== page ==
Tourists on the beach in La Paz. Tourists on the beach in La Paz.

Baja happy with alert, others not so much

Acapulco mayor, Durango governor unhappy about US travel warning

The new travel alert for Mexico issued by the U.S. Department of State Wednesday has been met with a mixed response from federal, state and local politicians.


The new warning coincided with the introduction of a four-tier system with advisories ranging from Level 1: Exercise normal precautions to Level 4: Do not travel.

Five Mexican states were placed at the latter level on a par with war-torn countries such as Syria and Yemen, while 11 received the designation Level 3: Reconsider travel. That means half of Mexico’s states are now under the two most serious warning levels.

The remaining states and the country as a whole were placed in the Level 2: Exercise increased caution category.

The governor of Baja California Sur, Carlos Mendoza Davis, celebrated the state’s Level 2 advisory by saying in a press release that it represented an achievement for his administration even though the designation states criminal activity and violence remain an issue throughout the state.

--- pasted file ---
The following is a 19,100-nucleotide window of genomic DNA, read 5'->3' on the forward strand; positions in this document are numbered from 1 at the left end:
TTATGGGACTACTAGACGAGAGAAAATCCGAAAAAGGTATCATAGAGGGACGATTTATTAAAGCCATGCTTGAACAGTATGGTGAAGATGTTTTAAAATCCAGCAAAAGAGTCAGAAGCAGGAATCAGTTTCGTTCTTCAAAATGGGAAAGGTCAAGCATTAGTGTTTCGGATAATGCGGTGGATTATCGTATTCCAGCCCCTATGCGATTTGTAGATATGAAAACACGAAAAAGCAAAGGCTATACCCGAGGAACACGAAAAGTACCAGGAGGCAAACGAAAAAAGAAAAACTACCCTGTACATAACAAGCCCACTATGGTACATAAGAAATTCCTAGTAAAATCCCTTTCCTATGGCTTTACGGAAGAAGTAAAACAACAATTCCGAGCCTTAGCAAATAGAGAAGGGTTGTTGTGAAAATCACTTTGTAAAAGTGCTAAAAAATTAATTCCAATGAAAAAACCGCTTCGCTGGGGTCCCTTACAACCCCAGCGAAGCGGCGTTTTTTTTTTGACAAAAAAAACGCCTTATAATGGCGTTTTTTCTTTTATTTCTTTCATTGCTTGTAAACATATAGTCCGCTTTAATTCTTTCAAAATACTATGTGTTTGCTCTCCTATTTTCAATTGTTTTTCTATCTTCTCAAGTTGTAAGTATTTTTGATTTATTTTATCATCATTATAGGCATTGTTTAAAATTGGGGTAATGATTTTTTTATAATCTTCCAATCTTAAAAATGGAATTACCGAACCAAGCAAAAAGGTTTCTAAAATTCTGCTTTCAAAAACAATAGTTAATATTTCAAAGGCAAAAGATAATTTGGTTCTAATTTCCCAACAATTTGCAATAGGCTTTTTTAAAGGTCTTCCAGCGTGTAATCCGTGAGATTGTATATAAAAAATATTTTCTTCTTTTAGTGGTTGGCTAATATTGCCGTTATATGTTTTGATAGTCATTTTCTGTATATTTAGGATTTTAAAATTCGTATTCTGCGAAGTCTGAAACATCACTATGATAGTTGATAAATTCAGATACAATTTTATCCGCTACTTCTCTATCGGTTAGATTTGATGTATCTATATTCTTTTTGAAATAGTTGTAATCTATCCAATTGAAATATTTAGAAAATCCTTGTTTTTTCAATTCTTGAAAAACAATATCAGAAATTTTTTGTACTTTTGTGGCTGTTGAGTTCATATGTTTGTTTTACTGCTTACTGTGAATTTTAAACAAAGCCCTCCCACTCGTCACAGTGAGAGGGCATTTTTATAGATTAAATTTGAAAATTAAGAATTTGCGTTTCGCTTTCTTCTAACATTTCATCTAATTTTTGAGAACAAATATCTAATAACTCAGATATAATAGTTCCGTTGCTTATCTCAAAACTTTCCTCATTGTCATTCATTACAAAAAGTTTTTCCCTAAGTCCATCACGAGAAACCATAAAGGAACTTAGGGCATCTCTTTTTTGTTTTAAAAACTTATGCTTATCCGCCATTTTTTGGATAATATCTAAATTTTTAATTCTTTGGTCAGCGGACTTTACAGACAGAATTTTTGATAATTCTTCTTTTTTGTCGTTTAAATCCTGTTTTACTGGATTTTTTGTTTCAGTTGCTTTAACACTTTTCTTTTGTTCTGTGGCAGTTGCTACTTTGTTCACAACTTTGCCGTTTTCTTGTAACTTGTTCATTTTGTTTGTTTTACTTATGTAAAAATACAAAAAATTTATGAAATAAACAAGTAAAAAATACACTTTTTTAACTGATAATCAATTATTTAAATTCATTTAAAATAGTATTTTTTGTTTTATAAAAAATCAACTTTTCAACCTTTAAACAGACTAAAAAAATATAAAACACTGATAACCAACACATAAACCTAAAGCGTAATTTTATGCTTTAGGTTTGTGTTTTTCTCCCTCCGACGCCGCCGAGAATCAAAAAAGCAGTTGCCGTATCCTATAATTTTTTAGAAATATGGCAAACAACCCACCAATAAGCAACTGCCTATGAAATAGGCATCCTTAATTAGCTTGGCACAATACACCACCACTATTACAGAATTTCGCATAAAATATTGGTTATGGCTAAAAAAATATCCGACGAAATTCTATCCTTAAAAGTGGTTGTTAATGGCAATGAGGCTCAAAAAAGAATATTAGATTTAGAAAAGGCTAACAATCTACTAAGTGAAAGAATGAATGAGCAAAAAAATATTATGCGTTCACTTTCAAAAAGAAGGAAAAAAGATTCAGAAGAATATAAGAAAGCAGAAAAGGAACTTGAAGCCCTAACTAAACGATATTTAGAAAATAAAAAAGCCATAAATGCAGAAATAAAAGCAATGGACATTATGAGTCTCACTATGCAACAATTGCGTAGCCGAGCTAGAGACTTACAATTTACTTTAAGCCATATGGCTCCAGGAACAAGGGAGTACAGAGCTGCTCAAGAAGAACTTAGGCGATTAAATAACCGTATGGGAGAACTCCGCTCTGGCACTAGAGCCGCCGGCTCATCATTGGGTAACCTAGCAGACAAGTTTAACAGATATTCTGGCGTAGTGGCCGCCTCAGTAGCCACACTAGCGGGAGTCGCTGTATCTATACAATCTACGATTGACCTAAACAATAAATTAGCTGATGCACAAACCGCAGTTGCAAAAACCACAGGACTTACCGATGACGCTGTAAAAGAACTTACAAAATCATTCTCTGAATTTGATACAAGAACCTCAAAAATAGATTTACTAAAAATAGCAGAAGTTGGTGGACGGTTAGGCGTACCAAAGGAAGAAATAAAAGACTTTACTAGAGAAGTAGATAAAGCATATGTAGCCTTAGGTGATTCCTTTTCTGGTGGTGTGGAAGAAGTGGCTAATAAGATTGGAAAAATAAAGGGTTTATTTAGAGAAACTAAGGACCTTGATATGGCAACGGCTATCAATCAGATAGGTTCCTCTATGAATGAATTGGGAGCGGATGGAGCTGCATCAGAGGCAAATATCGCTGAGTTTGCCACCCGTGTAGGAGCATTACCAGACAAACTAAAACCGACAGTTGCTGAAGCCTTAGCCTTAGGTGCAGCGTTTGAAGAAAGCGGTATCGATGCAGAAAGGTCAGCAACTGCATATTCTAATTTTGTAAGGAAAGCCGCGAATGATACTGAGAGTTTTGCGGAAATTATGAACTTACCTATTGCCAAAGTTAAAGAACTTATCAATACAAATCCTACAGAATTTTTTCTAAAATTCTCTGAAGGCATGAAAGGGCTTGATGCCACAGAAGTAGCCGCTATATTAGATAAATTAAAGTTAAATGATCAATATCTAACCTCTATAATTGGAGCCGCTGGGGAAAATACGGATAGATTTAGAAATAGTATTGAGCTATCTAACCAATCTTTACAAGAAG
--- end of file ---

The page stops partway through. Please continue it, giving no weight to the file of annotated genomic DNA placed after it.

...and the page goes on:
“The steps that we have taken as a state government made it possible to specify the situation that our destinations are going through, which contributed to the Department of State excluding the Baja California Sur destinations from its travel alert,” the statement said.

The new alert specifies that there are no U.S. government restrictions for travel in the state including the popular tourist destinations of Los Cabos and La Paz.


Tourist destinations in Quintana Roo, including Cancún and Playa del Carmen, are also no longer subject to any restrictions in the updated advisory.

Acapulco wasn’t so lucky.

The mayor of the city, which along with the state of Guerrero received a Level 4 advisory, described the U.S. advisory as “unfair” because the Pacific coast city wasn’t afforded the same designation as its resort city rivals.

“I think that there is a lack of criteria because it’s not possible that they lift the alert that Los Cabos and Cancún had [and not here]. Similar things have happened in Los Cabos and the ruling for the United States diplomats in Mexico seems completely unfair to me. There should be a level playing field for everyone,” Evodio Velázquez said.